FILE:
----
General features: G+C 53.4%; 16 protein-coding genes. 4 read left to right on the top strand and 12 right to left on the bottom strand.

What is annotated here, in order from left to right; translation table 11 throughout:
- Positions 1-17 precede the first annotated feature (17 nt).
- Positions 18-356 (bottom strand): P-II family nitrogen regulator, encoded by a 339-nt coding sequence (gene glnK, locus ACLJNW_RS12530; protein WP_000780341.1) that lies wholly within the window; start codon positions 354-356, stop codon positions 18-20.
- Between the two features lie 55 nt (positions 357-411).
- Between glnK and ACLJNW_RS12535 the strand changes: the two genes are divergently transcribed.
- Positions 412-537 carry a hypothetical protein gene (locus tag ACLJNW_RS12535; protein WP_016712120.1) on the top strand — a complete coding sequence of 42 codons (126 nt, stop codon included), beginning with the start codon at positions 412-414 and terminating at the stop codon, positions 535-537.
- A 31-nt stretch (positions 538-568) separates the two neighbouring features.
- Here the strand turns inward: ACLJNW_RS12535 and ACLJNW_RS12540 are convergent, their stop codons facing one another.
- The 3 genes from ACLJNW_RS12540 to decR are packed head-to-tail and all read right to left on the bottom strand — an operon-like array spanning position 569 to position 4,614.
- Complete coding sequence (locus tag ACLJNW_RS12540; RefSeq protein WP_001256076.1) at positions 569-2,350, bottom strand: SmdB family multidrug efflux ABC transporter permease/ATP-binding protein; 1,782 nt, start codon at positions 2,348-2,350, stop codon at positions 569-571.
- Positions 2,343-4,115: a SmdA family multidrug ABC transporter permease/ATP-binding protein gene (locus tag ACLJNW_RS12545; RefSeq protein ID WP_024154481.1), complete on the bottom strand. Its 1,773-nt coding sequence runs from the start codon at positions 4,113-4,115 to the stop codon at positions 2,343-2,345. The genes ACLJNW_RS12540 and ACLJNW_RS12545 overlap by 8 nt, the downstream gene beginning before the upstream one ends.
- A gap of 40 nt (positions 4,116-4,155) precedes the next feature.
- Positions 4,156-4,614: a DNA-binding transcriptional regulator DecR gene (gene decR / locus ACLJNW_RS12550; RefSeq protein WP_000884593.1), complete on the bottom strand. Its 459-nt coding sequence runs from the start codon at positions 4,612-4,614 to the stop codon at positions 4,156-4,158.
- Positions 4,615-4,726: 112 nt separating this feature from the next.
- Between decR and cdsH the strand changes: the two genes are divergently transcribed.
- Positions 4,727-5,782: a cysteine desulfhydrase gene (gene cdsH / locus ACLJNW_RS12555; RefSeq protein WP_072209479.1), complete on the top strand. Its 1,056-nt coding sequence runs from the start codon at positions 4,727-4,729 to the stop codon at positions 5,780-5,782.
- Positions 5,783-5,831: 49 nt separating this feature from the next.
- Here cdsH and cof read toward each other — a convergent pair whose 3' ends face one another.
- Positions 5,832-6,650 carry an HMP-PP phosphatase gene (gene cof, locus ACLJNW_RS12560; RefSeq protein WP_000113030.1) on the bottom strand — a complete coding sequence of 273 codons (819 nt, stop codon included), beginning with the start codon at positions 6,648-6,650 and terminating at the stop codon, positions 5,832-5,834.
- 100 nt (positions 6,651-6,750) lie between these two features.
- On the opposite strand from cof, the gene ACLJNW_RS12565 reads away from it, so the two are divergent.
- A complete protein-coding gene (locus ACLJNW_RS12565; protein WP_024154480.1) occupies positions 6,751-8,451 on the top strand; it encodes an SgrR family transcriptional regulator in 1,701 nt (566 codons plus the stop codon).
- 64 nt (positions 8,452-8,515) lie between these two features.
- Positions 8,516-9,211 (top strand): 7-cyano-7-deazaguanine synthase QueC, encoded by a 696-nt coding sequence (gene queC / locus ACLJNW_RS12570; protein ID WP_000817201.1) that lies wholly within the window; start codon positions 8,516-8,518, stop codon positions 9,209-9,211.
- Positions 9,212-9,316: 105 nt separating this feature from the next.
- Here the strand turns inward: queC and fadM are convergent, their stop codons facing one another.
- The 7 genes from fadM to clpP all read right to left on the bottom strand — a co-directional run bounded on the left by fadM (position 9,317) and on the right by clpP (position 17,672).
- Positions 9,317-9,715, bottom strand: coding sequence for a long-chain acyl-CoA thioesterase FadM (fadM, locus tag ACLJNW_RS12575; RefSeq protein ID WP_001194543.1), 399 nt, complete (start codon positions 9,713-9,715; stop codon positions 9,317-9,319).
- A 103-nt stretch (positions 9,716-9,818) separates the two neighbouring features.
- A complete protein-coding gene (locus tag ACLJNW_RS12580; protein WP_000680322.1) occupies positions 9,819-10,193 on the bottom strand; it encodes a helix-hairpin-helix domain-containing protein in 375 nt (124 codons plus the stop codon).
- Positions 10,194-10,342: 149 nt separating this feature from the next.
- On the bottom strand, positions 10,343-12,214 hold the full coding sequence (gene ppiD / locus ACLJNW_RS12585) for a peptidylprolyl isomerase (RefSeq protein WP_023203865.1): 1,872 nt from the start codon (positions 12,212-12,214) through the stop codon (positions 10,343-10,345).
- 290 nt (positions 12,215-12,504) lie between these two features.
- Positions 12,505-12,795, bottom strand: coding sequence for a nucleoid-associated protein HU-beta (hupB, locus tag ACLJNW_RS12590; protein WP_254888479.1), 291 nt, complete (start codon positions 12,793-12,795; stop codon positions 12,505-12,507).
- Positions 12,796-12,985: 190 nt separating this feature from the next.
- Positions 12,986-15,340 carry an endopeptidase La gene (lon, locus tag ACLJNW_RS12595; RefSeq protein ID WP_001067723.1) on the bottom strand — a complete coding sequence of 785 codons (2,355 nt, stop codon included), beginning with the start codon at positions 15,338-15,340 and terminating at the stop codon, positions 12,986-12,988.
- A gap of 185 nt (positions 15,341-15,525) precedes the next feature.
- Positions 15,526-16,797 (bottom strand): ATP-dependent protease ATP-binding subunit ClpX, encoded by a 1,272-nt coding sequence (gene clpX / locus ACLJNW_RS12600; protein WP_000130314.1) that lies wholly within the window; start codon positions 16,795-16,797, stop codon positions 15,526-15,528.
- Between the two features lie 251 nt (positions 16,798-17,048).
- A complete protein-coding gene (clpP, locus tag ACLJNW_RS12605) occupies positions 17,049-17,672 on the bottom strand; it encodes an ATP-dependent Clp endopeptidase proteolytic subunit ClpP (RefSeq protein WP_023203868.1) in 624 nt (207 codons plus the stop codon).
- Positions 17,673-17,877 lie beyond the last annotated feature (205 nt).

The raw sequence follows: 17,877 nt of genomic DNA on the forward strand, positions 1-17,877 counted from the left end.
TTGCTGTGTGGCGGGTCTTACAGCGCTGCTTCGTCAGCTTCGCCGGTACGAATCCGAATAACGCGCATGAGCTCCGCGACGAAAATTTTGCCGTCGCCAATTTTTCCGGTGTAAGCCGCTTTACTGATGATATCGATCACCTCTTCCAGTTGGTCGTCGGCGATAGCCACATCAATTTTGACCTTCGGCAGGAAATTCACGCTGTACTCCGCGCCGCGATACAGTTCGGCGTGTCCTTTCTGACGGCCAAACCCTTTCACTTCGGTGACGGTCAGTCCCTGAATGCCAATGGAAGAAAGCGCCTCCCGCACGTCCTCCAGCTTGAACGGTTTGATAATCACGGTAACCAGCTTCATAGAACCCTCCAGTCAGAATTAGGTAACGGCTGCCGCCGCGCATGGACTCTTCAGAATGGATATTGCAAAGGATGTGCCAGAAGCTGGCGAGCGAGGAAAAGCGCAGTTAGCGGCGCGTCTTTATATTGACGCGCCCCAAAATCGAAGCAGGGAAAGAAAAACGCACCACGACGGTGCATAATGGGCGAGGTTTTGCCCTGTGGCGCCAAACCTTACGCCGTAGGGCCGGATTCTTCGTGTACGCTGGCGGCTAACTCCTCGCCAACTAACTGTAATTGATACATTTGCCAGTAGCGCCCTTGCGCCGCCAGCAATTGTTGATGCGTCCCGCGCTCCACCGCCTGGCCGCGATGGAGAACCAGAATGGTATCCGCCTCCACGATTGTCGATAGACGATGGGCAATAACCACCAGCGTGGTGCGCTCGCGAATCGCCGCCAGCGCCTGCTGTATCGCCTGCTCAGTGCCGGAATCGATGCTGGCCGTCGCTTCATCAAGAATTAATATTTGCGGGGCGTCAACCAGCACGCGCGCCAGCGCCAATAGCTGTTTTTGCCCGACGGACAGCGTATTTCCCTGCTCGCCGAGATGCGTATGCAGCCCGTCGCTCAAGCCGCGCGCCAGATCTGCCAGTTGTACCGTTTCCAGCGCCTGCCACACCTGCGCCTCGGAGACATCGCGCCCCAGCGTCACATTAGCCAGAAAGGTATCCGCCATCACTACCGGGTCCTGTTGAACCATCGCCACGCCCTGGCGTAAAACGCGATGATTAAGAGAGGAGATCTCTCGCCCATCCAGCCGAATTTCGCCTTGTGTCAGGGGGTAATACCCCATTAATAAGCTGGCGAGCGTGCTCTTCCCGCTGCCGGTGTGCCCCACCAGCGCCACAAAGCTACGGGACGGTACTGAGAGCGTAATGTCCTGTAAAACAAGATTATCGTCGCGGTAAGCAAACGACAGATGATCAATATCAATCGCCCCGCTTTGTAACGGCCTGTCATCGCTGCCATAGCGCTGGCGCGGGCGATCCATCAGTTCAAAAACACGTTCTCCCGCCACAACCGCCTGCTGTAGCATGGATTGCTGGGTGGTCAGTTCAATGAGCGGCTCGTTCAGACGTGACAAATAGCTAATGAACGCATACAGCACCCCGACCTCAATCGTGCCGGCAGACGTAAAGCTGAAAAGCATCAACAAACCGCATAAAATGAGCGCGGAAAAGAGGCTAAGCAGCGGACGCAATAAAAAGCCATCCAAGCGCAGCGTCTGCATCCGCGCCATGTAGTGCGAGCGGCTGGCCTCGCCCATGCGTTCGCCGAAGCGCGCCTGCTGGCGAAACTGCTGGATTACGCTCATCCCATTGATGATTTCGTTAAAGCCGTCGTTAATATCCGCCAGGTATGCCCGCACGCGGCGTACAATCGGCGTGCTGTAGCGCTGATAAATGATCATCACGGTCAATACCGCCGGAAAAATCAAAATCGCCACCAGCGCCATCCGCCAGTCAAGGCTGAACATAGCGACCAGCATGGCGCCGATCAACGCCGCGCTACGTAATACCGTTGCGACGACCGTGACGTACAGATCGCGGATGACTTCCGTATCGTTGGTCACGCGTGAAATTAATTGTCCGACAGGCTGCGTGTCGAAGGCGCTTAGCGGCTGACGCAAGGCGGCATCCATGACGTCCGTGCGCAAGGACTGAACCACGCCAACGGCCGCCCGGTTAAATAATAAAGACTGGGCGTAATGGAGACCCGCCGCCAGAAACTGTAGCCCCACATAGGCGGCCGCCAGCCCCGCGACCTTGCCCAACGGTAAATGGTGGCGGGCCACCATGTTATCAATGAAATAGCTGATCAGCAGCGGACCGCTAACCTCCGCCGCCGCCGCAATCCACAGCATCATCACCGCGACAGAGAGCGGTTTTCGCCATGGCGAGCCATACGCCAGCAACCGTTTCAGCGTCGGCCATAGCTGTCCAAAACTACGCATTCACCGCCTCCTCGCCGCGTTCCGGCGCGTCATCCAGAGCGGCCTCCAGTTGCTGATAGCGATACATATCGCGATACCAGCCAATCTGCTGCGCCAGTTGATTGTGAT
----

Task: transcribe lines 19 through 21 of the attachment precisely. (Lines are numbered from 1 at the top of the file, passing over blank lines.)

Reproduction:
- Here cdsH and cof read toward each other — a convergent pair whose 3' ends face one another.
- Positions 5,832-6,650 carry an HMP-PP phosphatase gene (gene cof, locus ACLJNW_RS12560; RefSeq protein WP_000113030.1) on the bottom strand — a complete coding sequence of 273 codons (819 nt, stop codon included), beginning with the start codon at positions 6,648-6,650 and terminating at the stop codon, positions 5,832-5,834.
- 100 nt (positions 6,651-6,750) lie between these two features.